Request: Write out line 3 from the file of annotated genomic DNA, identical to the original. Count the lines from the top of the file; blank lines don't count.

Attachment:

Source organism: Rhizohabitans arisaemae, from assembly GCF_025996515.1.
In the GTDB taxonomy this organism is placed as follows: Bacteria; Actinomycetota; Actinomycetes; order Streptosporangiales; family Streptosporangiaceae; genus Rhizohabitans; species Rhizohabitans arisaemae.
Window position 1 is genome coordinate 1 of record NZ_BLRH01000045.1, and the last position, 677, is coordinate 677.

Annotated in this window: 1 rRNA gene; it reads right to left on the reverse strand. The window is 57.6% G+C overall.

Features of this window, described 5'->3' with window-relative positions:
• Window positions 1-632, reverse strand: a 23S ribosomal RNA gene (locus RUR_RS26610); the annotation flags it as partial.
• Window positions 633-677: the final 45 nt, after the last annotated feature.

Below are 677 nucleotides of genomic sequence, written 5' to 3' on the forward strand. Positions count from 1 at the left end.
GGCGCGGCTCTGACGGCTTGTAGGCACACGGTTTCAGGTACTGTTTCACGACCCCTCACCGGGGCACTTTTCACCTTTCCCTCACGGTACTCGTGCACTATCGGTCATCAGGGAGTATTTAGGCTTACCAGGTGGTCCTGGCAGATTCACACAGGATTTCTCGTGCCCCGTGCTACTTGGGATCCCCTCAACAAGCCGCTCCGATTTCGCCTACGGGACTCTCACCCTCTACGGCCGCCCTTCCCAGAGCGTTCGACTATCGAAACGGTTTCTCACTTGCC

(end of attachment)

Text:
Window position 1 is genome coordinate 1 of record NZ_BLRH01000045.1, and the last position, 677, is coordinate 677.